Yesterday the PCC had an Awayday and we did Bible study on several passages about ministry.  We thought about what Jesus said about his own ministry in Luke 4, when he uttered his manifesto in his hometown synagogue.  He said he had come to bring good news to the poor, to proclaim release to the captives and recovery of sight to the blind, to let the oppressed go free, and to proclaim the year of the Lord’s favour.  All very well for the Messiah to say this, we might think, but it’s not our job.

But later we looked at the passage in Mark’s gospel when Jesus warned James and John that being his disciples isn’t all about sitting about on thrones and being special: he told them that he had come not to be served but to serve, and to give his life a ransom for many, and asked them if they were ready to do the same.  OK, but they were specially chosen and commissioned as apostles, weren’t they?  A different class of Christian from us.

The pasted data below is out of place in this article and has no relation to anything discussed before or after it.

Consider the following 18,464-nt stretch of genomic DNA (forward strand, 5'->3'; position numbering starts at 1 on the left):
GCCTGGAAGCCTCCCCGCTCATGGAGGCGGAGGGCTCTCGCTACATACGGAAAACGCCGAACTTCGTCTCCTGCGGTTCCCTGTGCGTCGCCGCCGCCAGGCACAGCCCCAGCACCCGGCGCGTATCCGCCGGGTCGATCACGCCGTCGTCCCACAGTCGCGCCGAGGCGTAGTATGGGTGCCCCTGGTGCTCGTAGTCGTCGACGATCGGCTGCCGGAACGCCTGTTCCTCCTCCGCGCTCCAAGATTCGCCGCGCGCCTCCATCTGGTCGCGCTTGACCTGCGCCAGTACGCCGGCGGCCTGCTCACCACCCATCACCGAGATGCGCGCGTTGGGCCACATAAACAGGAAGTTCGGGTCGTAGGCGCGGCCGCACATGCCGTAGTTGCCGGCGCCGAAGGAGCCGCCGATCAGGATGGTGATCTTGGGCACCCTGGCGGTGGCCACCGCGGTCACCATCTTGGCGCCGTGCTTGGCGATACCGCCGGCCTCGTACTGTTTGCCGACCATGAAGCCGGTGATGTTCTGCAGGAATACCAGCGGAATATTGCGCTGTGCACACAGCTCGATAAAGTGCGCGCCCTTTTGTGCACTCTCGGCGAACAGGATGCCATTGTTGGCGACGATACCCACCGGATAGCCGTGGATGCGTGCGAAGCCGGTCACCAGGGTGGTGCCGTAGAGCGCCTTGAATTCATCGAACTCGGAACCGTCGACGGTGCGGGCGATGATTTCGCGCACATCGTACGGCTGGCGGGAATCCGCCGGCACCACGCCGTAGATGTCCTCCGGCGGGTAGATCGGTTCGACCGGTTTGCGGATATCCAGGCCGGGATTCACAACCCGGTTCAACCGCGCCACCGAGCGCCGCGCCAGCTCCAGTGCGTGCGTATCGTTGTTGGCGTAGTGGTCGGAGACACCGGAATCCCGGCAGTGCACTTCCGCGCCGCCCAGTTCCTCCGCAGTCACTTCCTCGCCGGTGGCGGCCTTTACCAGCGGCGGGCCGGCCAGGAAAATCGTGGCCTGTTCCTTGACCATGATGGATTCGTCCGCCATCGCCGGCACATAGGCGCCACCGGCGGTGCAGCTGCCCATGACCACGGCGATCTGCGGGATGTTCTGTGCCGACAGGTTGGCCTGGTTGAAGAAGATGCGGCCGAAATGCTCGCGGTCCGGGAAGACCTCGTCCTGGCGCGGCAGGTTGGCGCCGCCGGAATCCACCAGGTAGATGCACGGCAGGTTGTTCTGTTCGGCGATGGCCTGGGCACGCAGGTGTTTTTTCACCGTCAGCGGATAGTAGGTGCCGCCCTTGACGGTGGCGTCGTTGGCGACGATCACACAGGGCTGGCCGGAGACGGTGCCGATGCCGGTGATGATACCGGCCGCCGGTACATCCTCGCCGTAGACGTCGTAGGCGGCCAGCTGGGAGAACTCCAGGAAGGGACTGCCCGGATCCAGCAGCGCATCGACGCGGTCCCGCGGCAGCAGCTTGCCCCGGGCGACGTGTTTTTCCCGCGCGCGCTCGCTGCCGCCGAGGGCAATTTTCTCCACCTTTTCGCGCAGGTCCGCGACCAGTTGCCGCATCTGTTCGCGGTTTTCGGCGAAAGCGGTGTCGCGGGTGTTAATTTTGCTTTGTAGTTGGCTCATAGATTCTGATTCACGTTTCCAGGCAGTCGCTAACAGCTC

But finally we looked at Paul’s 2nd letter to the Corinthians: ‘If anyone is in Christ, there is a new creation: everything old has passed away; see, everything has become new!  So we are ambassadors for Christ.’  Paul won’t let us off the hook.  This is not just about Jesus, or just about his special band of disciples.  If we are in Christ, in other words if we have been baptised, then we are a new creation.  Not just the everyday miracle of birth, but the new, extra miracle of becoming a member of God’s royal household.  Once we have gone through the water of baptism, even as an infant with others speaking for us, we are in Christ, in a new and eternal relationship with God.  And who knows where that will lead us?